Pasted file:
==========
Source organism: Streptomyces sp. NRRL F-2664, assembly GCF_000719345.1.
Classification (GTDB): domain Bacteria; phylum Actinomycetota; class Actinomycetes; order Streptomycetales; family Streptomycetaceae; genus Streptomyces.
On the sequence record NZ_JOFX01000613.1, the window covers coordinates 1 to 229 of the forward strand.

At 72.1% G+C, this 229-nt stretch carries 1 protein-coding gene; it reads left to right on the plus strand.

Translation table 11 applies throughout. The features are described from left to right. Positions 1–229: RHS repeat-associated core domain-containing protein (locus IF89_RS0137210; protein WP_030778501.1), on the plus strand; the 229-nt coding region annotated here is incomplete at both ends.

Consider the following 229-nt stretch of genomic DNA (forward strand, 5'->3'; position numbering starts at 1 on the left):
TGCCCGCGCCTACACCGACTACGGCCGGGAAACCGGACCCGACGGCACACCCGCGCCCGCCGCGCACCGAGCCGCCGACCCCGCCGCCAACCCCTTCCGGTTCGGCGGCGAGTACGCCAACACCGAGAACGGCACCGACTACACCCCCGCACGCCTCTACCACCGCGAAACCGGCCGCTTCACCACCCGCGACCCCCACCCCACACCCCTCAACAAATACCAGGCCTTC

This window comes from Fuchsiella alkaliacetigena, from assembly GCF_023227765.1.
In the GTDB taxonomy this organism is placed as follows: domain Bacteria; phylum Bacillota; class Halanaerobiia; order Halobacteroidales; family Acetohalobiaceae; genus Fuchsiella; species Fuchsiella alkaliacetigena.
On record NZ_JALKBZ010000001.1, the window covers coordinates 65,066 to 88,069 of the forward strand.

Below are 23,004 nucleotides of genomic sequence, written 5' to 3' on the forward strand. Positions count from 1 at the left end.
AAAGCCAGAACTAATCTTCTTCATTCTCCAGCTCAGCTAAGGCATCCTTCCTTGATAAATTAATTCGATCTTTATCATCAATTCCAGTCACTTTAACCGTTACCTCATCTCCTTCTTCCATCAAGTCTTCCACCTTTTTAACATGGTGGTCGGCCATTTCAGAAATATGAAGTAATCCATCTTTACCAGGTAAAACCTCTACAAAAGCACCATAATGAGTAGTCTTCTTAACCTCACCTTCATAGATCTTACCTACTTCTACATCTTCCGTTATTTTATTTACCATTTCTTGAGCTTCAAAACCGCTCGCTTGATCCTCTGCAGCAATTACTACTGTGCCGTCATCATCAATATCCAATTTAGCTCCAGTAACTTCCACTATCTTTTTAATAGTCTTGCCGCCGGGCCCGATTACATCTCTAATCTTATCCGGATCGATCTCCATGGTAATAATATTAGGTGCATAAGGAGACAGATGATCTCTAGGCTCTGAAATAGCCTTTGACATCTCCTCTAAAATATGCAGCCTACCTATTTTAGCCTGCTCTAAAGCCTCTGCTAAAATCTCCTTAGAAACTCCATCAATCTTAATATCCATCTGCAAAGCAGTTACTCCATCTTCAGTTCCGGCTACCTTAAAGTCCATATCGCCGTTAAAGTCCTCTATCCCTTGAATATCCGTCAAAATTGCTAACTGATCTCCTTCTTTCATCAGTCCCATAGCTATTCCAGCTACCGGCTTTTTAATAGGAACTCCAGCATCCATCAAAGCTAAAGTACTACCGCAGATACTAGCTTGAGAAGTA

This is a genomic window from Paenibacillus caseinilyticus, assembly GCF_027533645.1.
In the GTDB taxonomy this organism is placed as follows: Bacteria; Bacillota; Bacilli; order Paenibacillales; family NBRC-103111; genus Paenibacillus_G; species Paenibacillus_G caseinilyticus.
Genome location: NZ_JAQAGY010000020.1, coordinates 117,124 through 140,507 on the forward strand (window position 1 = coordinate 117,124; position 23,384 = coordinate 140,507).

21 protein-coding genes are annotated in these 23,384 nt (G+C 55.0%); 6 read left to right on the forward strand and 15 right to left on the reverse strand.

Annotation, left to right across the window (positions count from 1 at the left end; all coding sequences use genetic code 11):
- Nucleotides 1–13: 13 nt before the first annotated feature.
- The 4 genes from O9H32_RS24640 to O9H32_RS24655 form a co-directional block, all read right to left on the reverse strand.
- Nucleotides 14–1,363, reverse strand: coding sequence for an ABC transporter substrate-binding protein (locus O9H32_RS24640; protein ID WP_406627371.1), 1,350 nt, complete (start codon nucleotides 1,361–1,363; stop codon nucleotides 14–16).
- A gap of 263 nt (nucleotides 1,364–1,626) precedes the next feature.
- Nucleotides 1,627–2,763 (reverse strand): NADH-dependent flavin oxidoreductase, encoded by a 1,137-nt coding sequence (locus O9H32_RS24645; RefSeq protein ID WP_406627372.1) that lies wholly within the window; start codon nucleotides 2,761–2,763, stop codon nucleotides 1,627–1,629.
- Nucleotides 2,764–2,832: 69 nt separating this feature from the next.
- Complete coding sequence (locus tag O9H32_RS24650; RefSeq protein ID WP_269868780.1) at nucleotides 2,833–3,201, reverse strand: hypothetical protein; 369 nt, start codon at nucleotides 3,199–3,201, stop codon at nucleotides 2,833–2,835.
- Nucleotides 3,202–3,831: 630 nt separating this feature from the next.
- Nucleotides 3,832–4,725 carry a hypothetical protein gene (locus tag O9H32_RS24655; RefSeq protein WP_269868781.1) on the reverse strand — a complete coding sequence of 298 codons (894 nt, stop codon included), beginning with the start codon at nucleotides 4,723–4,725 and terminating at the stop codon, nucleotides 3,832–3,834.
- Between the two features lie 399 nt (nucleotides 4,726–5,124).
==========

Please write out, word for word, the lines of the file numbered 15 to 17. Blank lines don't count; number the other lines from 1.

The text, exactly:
Genome location: NZ_JAQAGY010000020.1, coordinates 117,124 through 140,507 on the forward strand (window position 1 = coordinate 117,124; position 23,384 = coordinate 140,507).

21 protein-coding genes are annotated in these 23,384 nt (G+C 55.0%); 6 read left to right on the forward strand and 15 right to left on the reverse strand.

Annotation, left to right across the window (positions count from 1 at the left end; all coding sequences use genetic code 11):